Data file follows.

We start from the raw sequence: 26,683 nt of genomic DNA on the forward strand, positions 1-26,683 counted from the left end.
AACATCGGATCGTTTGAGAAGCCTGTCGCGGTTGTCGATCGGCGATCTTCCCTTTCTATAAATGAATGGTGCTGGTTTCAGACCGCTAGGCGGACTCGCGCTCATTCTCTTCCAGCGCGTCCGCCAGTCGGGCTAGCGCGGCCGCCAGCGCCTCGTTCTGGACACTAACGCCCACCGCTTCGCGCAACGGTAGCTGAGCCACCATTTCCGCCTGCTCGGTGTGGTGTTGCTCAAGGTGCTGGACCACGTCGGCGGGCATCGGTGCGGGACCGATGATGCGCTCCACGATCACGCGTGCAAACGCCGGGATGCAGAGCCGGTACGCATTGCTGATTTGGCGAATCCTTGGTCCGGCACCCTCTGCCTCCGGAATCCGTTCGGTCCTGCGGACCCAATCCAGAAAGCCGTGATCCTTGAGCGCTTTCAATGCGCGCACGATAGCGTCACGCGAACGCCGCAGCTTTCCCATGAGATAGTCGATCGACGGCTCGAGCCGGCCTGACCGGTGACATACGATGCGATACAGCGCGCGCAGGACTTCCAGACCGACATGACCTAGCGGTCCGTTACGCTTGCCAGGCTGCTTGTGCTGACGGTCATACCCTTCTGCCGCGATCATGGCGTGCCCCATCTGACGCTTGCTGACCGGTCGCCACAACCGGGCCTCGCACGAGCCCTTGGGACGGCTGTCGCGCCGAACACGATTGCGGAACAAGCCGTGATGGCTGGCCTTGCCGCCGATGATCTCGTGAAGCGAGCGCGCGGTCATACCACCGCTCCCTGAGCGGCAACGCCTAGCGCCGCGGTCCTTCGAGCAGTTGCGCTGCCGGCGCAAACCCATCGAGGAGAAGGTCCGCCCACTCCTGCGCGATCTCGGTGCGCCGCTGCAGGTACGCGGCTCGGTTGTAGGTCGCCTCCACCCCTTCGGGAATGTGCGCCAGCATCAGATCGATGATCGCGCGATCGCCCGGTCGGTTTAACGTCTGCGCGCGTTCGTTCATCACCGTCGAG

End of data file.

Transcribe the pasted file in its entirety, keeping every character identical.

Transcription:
We start from the raw sequence: 26,683 nt of genomic DNA on the forward strand, positions 1-26,683 counted from the left end.
AACATCGGATCGTTTGAGAAGCCTGTCGCGGTTGTCGATCGGCGATCTTCCCTTTCTATAAATGAATGGTGCTGGTTTCAGACCGCTAGGCGGACTCGCGCTCATTCTCTTCCAGCGCGTCCGCCAGTCGGGCTAGCGCGGCCGCCAGCGCCTCGTTCTGGACACTAACGCCCACCGCTTCGCGCAACGGTAGCTGAGCCACCATTTCCGCCTGCTCGGTGTGGTGTTGCTCAAGGTGCTGGACCACGTCGGCGGGCATCGGTGCGGGACCGATGATGCGCTCCACGATCACGCGTGCAAACGCCGGGATGCAGAGCCGGTACGCATTGCTGATTTGGCGAATCCTTGGTCCGGCACCCTCTGCCTCCGGAATCCGTTCGGTCCTGCGGACCCAATCCAGAAAGCCGTGATCCTTGAGCGCTTTCAATGCGCGCACGATAGCGTCACGCGAACGCCGCAGCTTTCCCATGAGATAGTCGATCGACGGCTCGAGCCGGCCTGACCGGTGACATACGATGCGATACAGCGCGCGCAGGACTTCCAGACCGACATGACCTAGCGGTCCGTTACGCTTGCCAGGCTGCTTGTGCTGACGGTCATACCCTTCTGCCGCGATCATGGCGTGCCCCATCTGACGCTTGCTGACCGGTCGCCACAACCGGGCCTCGCACGAGCCCTTGGGACGGCTGTCGCGCCGAACACGATTGCGGAACAAGCCGTGATGGCTGGCCTTGCCGCCGATGATCTCGTGAAGCGAGCGCGCGGTCATACCACCGCTCCCTGAGCGGCAACGCCTAGCGCCGCGGTCCTTCGAGCAGTTGCGCTGCCGGCGCAAACCCATCGAGGAGAAGGTCCGCCCACTCCTGCGCGATCTCGGTGCGCCGCTGCAGGTACGCGGCTCGGTTGTAGGTCGCCTCCACCCCTTCGGGAATGTGCGCCAGCATCAGATCGATGATCGCGCGATCGCCCGGTCGGTTTAACGTCTGCGCGCGTTCGTTCATCACCGTCGAG